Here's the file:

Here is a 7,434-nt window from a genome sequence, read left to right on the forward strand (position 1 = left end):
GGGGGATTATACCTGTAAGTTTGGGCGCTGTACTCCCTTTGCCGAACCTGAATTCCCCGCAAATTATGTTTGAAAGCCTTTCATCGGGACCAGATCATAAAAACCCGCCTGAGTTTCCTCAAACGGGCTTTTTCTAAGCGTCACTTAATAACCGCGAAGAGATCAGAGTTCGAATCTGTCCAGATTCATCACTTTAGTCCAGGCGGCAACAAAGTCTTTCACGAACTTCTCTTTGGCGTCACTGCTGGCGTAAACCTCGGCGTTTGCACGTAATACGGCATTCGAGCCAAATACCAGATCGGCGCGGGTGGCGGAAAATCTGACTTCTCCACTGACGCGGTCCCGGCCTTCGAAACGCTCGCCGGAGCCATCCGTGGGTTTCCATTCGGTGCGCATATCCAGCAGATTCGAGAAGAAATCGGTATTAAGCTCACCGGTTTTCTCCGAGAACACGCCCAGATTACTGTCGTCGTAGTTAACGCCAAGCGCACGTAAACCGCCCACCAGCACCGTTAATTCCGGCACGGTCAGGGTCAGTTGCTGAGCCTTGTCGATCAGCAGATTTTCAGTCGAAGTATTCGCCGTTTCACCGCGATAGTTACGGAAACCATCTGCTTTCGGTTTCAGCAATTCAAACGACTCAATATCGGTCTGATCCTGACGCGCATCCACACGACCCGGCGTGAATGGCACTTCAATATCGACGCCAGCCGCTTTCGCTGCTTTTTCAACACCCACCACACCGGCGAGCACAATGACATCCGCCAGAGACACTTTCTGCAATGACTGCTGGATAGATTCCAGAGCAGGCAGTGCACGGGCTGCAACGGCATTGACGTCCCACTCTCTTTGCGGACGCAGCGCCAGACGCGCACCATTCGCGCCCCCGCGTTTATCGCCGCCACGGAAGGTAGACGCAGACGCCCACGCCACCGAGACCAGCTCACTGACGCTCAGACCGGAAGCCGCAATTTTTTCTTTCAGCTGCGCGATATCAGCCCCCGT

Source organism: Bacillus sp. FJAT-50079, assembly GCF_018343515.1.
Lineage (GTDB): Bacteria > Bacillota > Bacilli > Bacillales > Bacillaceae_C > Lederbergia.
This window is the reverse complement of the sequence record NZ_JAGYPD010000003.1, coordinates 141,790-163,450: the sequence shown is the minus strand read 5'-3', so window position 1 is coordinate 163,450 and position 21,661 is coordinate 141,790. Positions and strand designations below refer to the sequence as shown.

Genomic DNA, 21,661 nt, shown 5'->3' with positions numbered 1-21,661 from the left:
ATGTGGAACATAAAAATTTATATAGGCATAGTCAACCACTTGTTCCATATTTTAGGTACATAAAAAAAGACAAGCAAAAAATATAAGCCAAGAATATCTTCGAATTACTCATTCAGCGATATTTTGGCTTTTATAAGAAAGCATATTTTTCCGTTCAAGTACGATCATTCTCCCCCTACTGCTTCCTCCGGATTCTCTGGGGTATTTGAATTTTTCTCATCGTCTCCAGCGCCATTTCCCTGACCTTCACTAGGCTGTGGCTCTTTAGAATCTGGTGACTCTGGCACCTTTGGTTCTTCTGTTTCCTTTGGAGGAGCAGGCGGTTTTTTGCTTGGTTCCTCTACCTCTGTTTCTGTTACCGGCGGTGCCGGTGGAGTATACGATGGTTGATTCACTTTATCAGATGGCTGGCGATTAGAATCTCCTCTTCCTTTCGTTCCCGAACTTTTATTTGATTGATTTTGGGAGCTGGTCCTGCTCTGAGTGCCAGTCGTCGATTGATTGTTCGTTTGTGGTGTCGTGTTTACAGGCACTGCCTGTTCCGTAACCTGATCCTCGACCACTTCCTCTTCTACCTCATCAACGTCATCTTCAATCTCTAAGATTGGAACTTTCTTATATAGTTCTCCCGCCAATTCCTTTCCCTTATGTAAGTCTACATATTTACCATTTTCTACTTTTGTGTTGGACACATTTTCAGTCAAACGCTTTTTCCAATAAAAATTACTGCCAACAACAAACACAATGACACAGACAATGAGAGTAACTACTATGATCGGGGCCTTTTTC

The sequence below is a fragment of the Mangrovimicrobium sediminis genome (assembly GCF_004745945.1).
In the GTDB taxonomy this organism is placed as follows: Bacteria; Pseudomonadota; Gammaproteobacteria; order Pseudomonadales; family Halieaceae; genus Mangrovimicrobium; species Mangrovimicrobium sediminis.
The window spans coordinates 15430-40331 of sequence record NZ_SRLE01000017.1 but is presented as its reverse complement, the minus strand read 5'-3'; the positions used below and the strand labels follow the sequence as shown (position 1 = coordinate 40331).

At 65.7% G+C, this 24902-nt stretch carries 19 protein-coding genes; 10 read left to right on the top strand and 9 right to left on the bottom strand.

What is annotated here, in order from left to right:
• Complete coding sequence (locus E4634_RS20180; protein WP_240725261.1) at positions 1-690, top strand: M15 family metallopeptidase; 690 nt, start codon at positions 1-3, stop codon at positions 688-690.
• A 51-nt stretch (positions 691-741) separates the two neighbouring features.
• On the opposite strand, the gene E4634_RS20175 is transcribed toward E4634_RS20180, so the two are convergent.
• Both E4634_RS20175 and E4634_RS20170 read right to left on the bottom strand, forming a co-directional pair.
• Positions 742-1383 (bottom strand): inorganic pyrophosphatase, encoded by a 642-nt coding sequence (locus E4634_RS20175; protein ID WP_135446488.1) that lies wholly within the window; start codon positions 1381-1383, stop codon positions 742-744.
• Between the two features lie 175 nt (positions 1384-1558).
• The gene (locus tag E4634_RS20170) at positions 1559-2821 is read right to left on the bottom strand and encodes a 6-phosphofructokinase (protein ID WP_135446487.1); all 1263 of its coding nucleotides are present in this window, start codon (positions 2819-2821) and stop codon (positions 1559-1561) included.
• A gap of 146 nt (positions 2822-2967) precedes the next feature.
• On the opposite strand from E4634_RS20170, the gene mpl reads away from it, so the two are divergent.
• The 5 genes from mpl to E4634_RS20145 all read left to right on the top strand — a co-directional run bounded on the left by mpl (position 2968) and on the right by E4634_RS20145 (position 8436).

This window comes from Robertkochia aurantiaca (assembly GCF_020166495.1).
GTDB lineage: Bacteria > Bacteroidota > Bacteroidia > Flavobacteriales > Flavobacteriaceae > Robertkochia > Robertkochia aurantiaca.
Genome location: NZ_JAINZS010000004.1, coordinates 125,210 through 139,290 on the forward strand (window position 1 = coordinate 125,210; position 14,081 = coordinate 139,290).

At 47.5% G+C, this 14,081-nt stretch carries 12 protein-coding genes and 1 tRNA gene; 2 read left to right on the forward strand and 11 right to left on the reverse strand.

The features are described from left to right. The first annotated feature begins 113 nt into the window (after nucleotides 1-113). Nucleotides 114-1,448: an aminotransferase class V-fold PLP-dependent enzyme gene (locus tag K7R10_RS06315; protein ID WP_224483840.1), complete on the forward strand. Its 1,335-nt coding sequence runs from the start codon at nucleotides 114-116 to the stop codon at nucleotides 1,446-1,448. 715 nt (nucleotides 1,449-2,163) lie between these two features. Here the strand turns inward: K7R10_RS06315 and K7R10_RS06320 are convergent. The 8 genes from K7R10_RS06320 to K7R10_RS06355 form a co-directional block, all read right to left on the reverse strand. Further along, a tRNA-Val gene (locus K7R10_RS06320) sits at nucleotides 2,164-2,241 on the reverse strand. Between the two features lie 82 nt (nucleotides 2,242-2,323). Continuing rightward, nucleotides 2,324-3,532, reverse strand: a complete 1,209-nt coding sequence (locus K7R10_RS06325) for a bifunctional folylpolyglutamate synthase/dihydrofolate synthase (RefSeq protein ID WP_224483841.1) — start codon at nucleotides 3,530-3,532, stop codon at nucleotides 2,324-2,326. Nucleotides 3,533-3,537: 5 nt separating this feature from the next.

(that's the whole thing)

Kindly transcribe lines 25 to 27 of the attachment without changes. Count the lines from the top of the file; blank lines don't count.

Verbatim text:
Genome location: NZ_JAINZS010000004.1, coordinates 125,210 through 139,290 on the forward strand (window position 1 = coordinate 125,210; position 14,081 = coordinate 139,290).

At 47.5% G+C, this 14,081-nt stretch carries 12 protein-coding genes and 1 tRNA gene; 2 read left to right on the forward strand and 11 right to left on the reverse strand.

The features are described from left to right. The first annotated feature begins 113 nt into the window (after nucleotides 1-113). Nucleotides 114-1,448: an aminotransferase class V-fold PLP-dependent enzyme gene (locus tag K7R10_RS06315; protein ID WP_224483840.1), complete on the forward strand. Its 1,335-nt coding sequence runs from the start codon at nucleotides 114-116 to the stop codon at nucleotides 1,446-1,448. 715 nt (nucleotides 1,449-2,163) lie between these two features. Here the strand turns inward: K7R10_RS06315 and K7R10_RS06320 are convergent. The 8 genes from K7R10_RS06320 to K7R10_RS06355 form a co-directional block, all read right to left on the reverse strand. Further along, a tRNA-Val gene (locus K7R10_RS06320) sits at nucleotides 2,164-2,241 on the reverse strand. Between the two features lie 82 nt (nucleotides 2,242-2,323). Continuing rightward, nucleotides 2,324-3,532, reverse strand: a complete 1,209-nt coding sequence (locus K7R10_RS06325) for a bifunctional folylpolyglutamate synthase/dihydrofolate synthase (RefSeq protein ID WP_224483841.1) — start codon at nucleotides 3,530-3,532, stop codon at nucleotides 2,324-2,326. Nucleotides 3,533-3,537: 5 nt separating this feature from the next.